Former President Obama seems to have a problem with his successor in the White House and the Republicans who are pushing to repeal his signature health care law.
Obama was speaking at the John F. Kennedy Library in Boston as he accepted the annual Profile in Courage Award. The former president pointed out that in 2010, several lawmakers lost their congressional seats after voting for the Affordable Care Act (ACA). He also emphasized that those men and women did the right thing by displaying a profile in courage.
Obama also took aim at current members of Congress by saying that they ought to note that it does require some courage to champion the vulnerable and the sick and the infirm those who often have no access to the corridors of power.
His speech came just three days after House Republicans narrowly voted to repeal ACA on a 217-213 vote. The move was passed without any support from Democrats and despite a handful of No votes from mostly moderate Republicans. It faces an uncertain fate in the Senate, where Republicans hold just a four-seat majority.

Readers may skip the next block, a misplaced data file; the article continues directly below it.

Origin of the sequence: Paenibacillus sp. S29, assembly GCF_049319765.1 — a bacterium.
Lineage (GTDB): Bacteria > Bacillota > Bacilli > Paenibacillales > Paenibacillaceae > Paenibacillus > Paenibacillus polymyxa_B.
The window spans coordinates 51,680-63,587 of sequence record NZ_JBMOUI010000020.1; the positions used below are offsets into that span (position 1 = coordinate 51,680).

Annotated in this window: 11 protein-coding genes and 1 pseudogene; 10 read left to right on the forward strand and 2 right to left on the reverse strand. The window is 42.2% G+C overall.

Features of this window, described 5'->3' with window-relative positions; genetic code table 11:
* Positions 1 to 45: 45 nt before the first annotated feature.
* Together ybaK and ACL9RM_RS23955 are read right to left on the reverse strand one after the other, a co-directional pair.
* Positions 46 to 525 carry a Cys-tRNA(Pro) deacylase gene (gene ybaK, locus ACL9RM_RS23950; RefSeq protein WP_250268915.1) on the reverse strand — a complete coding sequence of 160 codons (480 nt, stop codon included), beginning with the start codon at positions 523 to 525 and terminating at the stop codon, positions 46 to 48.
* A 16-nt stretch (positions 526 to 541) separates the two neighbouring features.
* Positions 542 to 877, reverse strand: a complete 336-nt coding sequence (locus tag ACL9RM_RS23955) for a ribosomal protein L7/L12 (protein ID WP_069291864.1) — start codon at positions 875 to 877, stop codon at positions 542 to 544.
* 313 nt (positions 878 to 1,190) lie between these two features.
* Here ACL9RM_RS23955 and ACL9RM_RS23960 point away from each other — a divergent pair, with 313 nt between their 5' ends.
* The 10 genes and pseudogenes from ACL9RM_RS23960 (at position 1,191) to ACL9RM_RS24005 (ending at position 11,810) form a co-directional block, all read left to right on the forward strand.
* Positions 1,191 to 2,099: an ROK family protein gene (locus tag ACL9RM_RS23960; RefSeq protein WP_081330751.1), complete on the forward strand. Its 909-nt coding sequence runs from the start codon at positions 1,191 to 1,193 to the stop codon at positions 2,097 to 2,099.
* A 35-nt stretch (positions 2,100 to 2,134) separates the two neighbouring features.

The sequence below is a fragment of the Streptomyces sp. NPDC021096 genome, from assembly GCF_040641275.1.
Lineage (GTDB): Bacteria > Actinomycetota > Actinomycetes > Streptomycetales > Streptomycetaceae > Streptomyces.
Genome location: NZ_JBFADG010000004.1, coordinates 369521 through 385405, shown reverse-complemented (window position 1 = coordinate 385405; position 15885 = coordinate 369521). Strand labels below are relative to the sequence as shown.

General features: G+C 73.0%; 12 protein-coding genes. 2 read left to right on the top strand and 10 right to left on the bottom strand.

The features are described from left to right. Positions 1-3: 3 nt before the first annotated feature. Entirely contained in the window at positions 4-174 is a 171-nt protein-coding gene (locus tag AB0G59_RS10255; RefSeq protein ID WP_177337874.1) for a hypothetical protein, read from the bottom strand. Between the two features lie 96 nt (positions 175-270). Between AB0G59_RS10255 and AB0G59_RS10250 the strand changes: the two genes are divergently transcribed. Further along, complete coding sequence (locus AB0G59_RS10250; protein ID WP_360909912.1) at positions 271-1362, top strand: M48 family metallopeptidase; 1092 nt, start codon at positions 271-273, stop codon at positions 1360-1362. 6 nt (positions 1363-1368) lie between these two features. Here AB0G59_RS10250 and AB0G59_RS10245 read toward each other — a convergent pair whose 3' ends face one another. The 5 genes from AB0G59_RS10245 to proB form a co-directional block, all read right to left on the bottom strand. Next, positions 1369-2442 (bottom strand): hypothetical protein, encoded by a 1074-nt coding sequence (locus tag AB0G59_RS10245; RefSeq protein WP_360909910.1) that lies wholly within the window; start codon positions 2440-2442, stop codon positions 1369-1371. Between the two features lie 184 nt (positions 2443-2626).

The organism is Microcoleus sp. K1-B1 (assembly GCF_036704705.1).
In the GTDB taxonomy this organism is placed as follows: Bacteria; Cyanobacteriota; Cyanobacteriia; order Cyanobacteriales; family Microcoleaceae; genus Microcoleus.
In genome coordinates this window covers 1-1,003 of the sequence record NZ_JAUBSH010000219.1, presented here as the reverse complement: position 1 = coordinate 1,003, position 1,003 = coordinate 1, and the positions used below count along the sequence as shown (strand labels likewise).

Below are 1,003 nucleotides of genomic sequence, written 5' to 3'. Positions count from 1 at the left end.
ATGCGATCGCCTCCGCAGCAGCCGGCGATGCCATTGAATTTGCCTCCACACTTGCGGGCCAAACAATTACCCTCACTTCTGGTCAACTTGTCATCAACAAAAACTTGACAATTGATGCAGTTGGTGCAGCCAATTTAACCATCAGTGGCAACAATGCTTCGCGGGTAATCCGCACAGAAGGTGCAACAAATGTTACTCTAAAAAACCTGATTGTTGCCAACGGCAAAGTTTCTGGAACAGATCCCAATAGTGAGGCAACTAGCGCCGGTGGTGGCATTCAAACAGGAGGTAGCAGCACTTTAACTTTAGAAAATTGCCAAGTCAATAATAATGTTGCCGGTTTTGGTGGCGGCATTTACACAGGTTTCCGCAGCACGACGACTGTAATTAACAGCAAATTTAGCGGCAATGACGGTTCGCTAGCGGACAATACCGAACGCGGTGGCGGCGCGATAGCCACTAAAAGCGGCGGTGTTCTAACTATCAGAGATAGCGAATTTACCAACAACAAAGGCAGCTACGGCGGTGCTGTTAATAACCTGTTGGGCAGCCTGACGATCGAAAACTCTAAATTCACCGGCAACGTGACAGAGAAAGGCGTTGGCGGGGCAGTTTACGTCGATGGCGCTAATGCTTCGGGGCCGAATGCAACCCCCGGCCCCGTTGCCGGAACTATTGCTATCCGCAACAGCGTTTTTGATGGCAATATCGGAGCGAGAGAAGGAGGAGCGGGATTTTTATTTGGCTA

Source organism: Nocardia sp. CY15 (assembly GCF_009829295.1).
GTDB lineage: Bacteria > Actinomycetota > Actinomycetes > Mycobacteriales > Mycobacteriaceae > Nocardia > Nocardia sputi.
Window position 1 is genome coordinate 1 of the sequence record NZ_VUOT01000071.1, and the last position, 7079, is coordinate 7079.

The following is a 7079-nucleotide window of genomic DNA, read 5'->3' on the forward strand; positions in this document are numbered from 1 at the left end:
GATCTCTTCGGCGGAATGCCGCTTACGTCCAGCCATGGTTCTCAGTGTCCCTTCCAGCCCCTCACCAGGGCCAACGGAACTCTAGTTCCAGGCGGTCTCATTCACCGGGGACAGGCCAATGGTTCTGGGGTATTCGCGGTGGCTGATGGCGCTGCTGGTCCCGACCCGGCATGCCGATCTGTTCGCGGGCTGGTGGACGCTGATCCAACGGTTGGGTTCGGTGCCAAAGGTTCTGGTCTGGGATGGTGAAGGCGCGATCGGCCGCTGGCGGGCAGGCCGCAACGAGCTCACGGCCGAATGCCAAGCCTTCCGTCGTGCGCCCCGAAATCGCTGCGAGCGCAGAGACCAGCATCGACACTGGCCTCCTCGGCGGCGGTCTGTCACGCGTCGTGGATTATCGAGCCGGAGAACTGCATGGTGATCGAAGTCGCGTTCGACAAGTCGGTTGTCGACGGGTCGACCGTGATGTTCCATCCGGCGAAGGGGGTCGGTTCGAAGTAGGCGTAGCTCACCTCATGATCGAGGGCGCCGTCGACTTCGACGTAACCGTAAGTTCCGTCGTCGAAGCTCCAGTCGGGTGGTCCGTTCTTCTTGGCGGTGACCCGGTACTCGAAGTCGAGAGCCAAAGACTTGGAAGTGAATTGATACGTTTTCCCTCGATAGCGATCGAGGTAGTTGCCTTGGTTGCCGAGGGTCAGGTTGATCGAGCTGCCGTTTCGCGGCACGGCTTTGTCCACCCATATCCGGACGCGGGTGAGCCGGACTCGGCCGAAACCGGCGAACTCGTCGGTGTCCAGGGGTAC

It’s such an oxymoron that Obama went ahead to warn the lawmakers by claiming that they should understand that courage means not simply doing what’s politically expedient, but doing what, deep in our hearts, we know is right.
Away from healthcare, he also indirectly criticized Trump’s efforts to deport millions of illegal immigrants and ban travelers from Muslim-majority countries, warning Americans against falling into the refuge of differences in tribe or religion.
Obama emphasized that current moments call for courage. Adding that people need the courage to stand up to hate not just in others but in themselves.
He also warned against cynicism on the political system, saying that Justice and freedom and equality and kindness and generosity doesn’t happen on its own, adding that choices have to be made continuously since progress is fragile.
Obama received the award, the John F. Kennedy Library Foundation noted, for expanding health security to millions of Americans. He has now joined Republican presidents Gerald Ford and George H.W. Bush.
The award is named for a 1957 Pulitzer Prize-winning book by JFK that profiled eight U.S. senators who risked their careers by taking principled though unpopular positions.
The former president thanked Kennedy for leading with a steady hand during the Cold War in general and the Cuban Missile Crisis specifically. He noted that the example of JFK and his brother Robert F. Kennedy helped guide him into politics.